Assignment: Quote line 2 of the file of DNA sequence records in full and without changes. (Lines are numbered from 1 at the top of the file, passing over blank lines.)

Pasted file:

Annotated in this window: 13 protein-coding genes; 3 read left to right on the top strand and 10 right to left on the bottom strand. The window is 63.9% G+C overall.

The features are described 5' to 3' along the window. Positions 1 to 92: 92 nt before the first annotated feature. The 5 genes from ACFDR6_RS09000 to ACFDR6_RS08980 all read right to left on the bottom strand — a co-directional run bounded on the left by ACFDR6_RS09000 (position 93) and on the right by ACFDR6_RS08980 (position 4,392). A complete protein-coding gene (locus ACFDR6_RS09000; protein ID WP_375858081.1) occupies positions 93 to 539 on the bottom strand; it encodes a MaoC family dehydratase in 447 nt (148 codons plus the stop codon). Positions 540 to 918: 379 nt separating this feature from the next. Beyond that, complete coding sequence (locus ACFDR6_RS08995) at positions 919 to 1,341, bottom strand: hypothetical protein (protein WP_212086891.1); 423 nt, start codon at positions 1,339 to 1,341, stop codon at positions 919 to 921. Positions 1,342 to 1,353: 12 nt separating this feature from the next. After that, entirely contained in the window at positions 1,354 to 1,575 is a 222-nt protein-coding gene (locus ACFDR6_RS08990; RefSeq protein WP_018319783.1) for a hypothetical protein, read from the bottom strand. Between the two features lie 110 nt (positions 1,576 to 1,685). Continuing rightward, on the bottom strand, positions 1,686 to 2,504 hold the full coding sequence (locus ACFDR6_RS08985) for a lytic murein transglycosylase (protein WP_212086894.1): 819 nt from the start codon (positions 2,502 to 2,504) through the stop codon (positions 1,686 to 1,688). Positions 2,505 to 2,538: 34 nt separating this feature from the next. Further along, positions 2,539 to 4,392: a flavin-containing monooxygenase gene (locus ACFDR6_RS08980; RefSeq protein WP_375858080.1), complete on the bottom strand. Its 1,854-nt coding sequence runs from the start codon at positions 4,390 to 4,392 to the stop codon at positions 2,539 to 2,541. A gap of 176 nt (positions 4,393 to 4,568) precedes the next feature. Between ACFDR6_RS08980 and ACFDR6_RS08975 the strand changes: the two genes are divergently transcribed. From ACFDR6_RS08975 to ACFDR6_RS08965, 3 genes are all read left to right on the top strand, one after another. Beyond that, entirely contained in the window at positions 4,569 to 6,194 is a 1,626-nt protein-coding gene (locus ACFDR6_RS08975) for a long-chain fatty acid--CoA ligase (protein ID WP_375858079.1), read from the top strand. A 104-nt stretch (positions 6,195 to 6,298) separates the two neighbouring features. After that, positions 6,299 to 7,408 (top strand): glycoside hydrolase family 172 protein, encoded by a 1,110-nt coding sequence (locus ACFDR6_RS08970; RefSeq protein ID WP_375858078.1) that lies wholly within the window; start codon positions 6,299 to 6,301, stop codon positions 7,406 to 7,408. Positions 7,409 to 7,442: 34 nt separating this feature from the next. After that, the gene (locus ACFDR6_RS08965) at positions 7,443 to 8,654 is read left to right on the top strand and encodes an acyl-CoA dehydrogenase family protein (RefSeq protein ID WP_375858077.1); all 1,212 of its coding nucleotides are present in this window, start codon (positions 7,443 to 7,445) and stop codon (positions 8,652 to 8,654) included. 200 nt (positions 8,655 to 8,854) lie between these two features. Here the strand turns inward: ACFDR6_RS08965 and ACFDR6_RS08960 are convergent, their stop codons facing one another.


The features are described 5' to 3' along the window. Positions 1 to 92: 92 nt before the first annotated feature. The 5 genes from ACFDR6_RS09000 to ACFDR6_RS08980 all read right to left on the bottom strand — a co-directional run bounded on the left by ACFDR6_RS09000 (position 93) and on the right by ACFDR6_RS08980 (position 4,392). A complete protein-coding gene (locus ACFDR6_RS09000; protein ID WP_375858081.1) occupies positions 93 to 539 on the bottom strand; it encodes a MaoC family dehydratase in 447 nt (148 codons plus the stop codon). Positions 540 to 918: 379 nt separating this feature from the next. Beyond that, complete coding sequence (locus ACFDR6_RS08995) at positions 919 to 1,341, bottom strand: hypothetical protein (protein WP_212086891.1); 423 nt, start codon at positions 1,339 to 1,341, stop codon at positions 919 to 921. Positions 1,342 to 1,353: 12 nt separating this feature from the next. After that, entirely contained in the window at positions 1,354 to 1,575 is a 222-nt protein-coding gene (locus ACFDR6_RS08990; RefSeq protein WP_018319783.1) for a hypothetical protein, read from the bottom strand. Between the two features lie 110 nt (positions 1,576 to 1,685). Continuing rightward, on the bottom strand, positions 1,686 to 2,504 hold the full coding sequence (locus ACFDR6_RS08985) for a lytic murein transglycosylase (protein WP_212086894.1): 819 nt from the start codon (positions 2,502 to 2,504) through the stop codon (positions 1,686 to 1,688). Positions 2,505 to 2,538: 34 nt separating this feature from the next. Further along, positions 2,539 to 4,392: a flavin-containing monooxygenase gene (locus ACFDR6_RS08980; RefSeq protein WP_375858080.1), complete on the bottom strand. Its 1,854-nt coding sequence runs from the start codon at positions 4,390 to 4,392 to the stop codon at positions 2,539 to 2,541. A gap of 176 nt (positions 4,393 to 4,568) precedes the next feature. Between ACFDR6_RS08980 and ACFDR6_RS08975 the strand changes: the two genes are divergently transcribed. From ACFDR6_RS08975 to ACFDR6_RS08965, 3 genes are all read left to right on the top strand, one after another. Beyond that, entirely contained in the window at positions 4,569 to 6,194 is a 1,626-nt protein-coding gene (locus ACFDR6_RS08975) for a long-chain fatty acid--CoA ligase (protein ID WP_375858079.1), read from the top strand. A 104-nt stretch (positions 6,195 to 6,298) separates the two neighbouring features. After that, positions 6,299 to 7,408 (top strand): glycoside hydrolase family 172 protein, encoded by a 1,110-nt coding sequence (locus ACFDR6_RS08970; RefSeq protein ID WP_375858078.1) that lies wholly within the window; start codon positions 6,299 to 6,301, stop codon positions 7,406 to 7,408. Positions 7,409 to 7,442: 34 nt separating this feature from the next. After that, the gene (locus ACFDR6_RS08965) at positions 7,443 to 8,654 is read left to right on the top strand and encodes an acyl-CoA dehydrogenase family protein (RefSeq protein ID WP_375858077.1); all 1,212 of its coding nucleotides are present in this window, start codon (positions 7,443 to 7,445) and stop codon (positions 8,652 to 8,654) included. 200 nt (positions 8,655 to 8,854) lie between these two features. Here the strand turns inward: ACFDR6_RS08965 and ACFDR6_RS08960 are convergent, their stop codons facing one another.